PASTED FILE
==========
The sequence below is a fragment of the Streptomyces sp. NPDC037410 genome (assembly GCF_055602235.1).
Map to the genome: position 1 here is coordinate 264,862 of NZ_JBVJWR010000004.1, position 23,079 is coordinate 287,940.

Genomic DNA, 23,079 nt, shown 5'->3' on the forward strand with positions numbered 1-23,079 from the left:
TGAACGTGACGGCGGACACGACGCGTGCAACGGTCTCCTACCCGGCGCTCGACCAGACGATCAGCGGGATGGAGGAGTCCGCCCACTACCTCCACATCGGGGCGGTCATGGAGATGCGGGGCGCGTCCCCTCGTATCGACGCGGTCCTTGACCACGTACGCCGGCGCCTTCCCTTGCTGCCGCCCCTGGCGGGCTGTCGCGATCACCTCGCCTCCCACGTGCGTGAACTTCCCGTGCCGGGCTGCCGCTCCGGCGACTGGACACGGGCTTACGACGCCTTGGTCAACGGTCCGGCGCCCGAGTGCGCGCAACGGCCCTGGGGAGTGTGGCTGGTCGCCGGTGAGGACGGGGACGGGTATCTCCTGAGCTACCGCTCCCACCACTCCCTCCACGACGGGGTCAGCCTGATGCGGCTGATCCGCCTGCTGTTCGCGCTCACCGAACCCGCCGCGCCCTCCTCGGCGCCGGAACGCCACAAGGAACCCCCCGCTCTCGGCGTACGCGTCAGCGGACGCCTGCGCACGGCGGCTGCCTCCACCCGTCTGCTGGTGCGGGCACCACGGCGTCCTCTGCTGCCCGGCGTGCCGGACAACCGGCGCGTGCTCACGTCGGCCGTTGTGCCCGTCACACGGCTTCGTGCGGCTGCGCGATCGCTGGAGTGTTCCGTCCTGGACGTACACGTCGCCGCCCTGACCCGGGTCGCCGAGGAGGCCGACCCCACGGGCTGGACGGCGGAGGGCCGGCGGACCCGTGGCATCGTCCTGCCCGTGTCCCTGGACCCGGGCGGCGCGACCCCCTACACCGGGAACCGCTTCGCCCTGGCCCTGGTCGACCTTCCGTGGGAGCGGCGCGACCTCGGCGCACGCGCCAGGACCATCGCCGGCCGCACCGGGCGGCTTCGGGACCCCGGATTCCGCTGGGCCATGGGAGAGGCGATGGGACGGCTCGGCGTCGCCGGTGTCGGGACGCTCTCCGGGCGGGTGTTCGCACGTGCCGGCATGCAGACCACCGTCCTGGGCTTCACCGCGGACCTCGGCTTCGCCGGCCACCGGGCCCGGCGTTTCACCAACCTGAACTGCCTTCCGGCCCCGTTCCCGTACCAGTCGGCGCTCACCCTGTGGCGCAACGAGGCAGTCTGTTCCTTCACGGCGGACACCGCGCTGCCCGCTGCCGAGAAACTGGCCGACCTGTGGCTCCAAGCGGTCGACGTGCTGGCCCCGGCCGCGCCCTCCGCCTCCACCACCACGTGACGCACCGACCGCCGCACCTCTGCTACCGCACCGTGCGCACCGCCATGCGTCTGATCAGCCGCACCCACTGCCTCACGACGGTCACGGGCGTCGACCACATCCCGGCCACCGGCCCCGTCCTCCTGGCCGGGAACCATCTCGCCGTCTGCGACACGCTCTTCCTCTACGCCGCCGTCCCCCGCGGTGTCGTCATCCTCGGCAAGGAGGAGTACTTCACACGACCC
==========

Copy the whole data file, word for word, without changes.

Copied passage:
The sequence below is a fragment of the Streptomyces sp. NPDC037410 genome (assembly GCF_055602235.1).
Map to the genome: position 1 here is coordinate 264,862 of NZ_JBVJWR010000004.1, position 23,079 is coordinate 287,940.

Genomic DNA, 23,079 nt, shown 5'->3' on the forward strand with positions numbered 1-23,079 from the left:
TGAACGTGACGGCGGACACGACGCGTGCAACGGTCTCCTACCCGGCGCTCGACCAGACGATCAGCGGGATGGAGGAGTCCGCCCACTACCTCCACATCGGGGCGGTCATGGAGATGCGGGGCGCGTCCCCTCGTATCGACGCGGTCCTTGACCACGTACGCCGGCGCCTTCCCTTGCTGCCGCCCCTGGCGGGCTGTCGCGATCACCTCGCCTCCCACGTGCGTGAACTTCCCGTGCCGGGCTGCCGCTCCGGCGACTGGACACGGGCTTACGACGCCTTGGTCAACGGTCCGGCGCCCGAGTGCGCGCAACGGCCCTGGGGAGTGTGGCTGGTCGCCGGTGAGGACGGGGACGGGTATCTCCTGAGCTACCGCTCCCACCACTCCCTCCACGACGGGGTCAGCCTGATGCGGCTGATCCGCCTGCTGTTCGCGCTCACCGAACCCGCCGCGCCCTCCTCGGCGCCGGAACGCCACAAGGAACCCCCCGCTCTCGGCGTACGCGTCAGCGGACGCCTGCGCACGGCGGCTGCCTCCACCCGTCTGCTGGTGCGGGCACCACGGCGTCCTCTGCTGCCCGGCGTGCCGGACAACCGGCGCGTGCTCACGTCGGCCGTTGTGCCCGTCACACGGCTTCGTGCGGCTGCGCGATCGCTGGAGTGTTCCGTCCTGGACGTACACGTCGCCGCCCTGACCCGGGTCGCCGAGGAGGCCGACCCCACGGGCTGGACGGCGGAGGGCCGGCGGACCCGTGGCATCGTCCTGCCCGTGTCCCTGGACCCGGGCGGCGCGACCCCCTACACCGGGAACCGCTTCGCCCTGGCCCTGGTCGACCTTCCGTGGGAGCGGCGCGACCTCGGCGCACGCGCCAGGACCATCGCCGGCCGCACCGGGCGGCTTCGGGACCCCGGATTCCGCTGGGCCATGGGAGAGGCGATGGGACGGCTCGGCGTCGCCGGTGTCGGGACGCTCTCCGGGCGGGTGTTCGCACGTGCCGGCATGCAGACCACCGTCCTGGGCTTCACCGCGGACCTCGGCTTCGCCGGCCACCGGGCCCGGCGTTTCACCAACCTGAACTGCCTTCCGGCCCCGTTCCCGTACCAGTCGGCGCTCACCCTGTGGCGCAACGAGGCAGTCTGTTCCTTCACGGCGGACACCGCGCTGCCCGCTGCCGAGAAACTGGCCGACCTGTGGCTCCAAGCGGTCGACGTGCTGGCCCCGGCCGCGCCCTCCGCCTCCACCACCACGTGACGCACCGACCGCCGCACCTCTGCTACCGCACCGTGCGCACCGCCATGCGTCTGATCAGCCGCACCCACTGCCTCACGACGGTCACGGGCGTCGACCACATCCCGGCCACCGGCCCCGTCCTCCTGGCCGGGAACCATCTCGCCGTCTGCGACACGCTCTTCCTCTACGCCGCCGTCCCCCGCGGTGTCGTCATCCTCGGCAAGGAGGAGTACTTCACACGACCC